Sophia is just now coming online as the first robot citizen of a country, just a year after promising to destroy all humankind. Now, she wants to have a family. She wants a baby, and she wants to name her Sophia.
Already, the question is being asked, do robots deserve human rights? One professor, Kerstin Dautenhahn, says yes.
When the humanoid robot Sophia was granted citizenship in Saudi Arabia—the first robot to receive citizenship anywhere in the world—many people were outraged. Some were upset because she now had more rights than human women living in the same country. Others just thought it was a ridiculous PR stunt.
Sophia’s big news brought forth a lingering question, especially as scientists continue to develop advanced and human-like AI machines: Should robots be given human rights?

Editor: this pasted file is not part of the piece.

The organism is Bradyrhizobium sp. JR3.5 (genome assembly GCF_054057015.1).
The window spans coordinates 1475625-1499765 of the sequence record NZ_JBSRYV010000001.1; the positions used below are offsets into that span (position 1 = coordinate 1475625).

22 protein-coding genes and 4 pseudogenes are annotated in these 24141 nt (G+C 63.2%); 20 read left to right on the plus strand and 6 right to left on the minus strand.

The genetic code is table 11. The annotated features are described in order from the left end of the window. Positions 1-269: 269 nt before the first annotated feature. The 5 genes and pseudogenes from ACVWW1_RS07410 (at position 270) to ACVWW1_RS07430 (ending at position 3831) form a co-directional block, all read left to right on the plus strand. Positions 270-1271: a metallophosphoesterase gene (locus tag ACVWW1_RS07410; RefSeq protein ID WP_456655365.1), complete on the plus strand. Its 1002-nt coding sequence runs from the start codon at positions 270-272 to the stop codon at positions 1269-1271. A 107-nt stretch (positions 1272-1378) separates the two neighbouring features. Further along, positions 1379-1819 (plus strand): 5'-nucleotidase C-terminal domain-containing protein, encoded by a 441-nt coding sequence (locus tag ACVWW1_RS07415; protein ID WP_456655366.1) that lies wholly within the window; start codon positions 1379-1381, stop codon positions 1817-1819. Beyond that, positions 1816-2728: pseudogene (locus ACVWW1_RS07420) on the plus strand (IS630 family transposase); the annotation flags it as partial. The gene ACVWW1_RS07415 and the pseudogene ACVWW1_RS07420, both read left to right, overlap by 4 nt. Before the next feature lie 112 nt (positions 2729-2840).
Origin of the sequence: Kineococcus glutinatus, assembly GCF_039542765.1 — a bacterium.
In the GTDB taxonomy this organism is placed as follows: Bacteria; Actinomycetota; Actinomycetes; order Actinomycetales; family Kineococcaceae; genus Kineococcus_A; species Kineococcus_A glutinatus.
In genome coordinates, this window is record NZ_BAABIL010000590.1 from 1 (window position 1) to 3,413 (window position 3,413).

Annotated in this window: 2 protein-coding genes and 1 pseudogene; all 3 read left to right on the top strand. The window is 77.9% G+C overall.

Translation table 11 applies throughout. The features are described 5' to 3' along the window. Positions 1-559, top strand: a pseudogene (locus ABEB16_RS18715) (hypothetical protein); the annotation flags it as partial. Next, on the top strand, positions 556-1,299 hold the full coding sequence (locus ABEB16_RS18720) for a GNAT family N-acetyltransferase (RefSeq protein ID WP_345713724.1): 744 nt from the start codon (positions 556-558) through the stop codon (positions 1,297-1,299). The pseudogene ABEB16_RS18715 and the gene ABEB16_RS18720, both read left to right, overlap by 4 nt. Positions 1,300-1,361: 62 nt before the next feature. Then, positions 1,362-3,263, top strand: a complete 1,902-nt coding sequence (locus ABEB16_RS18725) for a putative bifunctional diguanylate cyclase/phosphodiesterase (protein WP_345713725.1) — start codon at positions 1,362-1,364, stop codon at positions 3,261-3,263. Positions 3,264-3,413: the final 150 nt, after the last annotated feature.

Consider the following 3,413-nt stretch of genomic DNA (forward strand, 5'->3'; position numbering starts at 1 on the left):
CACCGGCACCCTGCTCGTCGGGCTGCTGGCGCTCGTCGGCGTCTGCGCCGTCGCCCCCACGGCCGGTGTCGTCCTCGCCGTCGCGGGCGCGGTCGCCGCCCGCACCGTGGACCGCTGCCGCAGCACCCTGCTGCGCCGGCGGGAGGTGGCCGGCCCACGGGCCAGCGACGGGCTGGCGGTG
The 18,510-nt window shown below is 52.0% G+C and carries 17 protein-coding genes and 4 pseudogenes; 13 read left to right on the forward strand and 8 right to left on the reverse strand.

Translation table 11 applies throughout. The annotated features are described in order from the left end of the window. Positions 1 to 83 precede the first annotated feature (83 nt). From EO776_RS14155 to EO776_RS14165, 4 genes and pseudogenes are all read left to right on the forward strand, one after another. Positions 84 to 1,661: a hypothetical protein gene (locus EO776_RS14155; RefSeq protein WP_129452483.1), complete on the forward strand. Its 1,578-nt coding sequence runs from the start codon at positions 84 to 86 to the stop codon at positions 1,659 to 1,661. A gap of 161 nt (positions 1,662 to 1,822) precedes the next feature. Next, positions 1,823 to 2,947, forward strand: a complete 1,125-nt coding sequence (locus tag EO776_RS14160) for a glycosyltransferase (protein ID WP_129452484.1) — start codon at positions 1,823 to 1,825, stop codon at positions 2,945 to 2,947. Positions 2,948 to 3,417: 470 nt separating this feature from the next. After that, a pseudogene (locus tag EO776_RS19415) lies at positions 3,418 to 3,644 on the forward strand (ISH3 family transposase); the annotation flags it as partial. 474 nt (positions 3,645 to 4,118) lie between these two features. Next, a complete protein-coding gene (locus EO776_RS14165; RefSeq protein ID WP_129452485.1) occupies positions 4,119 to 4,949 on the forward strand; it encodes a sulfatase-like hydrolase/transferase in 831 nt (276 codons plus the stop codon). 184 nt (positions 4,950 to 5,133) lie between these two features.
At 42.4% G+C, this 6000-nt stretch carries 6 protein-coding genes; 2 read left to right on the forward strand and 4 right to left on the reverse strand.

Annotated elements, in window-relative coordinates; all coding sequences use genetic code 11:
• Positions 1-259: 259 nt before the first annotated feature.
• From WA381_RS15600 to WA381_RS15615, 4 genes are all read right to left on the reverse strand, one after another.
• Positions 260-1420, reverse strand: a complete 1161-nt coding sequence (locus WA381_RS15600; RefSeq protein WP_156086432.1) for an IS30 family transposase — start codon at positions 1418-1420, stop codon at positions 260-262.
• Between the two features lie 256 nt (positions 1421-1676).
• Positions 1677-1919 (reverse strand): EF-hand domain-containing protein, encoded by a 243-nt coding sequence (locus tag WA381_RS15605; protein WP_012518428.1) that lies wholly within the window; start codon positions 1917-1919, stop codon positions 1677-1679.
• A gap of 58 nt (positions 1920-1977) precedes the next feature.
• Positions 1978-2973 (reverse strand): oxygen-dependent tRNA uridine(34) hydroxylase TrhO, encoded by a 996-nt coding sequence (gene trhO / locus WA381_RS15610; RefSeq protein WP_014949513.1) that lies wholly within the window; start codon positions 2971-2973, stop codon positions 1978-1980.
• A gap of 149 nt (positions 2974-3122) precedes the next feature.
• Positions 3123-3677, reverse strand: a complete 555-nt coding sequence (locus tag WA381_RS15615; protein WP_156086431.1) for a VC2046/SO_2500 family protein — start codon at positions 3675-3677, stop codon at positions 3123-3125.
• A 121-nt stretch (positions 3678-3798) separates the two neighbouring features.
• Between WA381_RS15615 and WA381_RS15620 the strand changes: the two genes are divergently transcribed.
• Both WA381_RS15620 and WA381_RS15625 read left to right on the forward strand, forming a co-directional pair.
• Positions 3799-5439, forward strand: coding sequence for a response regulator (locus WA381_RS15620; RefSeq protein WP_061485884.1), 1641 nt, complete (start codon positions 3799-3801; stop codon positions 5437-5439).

Discover reached out to experts in artificial intelligence, computer science and human rights to shed light on this question, which may grow more pressing as these technologies mature. Please note, some of these emailed responses have been edited for brevity.
Professor of artificial intelligence school of computer science at the University of Hertfordshire
Robots are machines, more similar to a car or toaster than to a human (or to any other biological beings). Humans and other living, sentient beings deserve rights, robots don’t, unless we can make them truly indistinguishable from us. Not only how they look, but also how they grow up in the world as social beings immersed in culture, perceive the world, feel, react, remember, learn and think. There is no indication in science that we will achieve such a state anytime soon—it may never happen due to the inherently different nature of what robots are (machines) and what we are (sentient, living, biological creatures).
We might give robots “rights” in the same sense as constructs such as companies have legal “rights”, but robots should not have the same rights as humans. They are machines, we program them.
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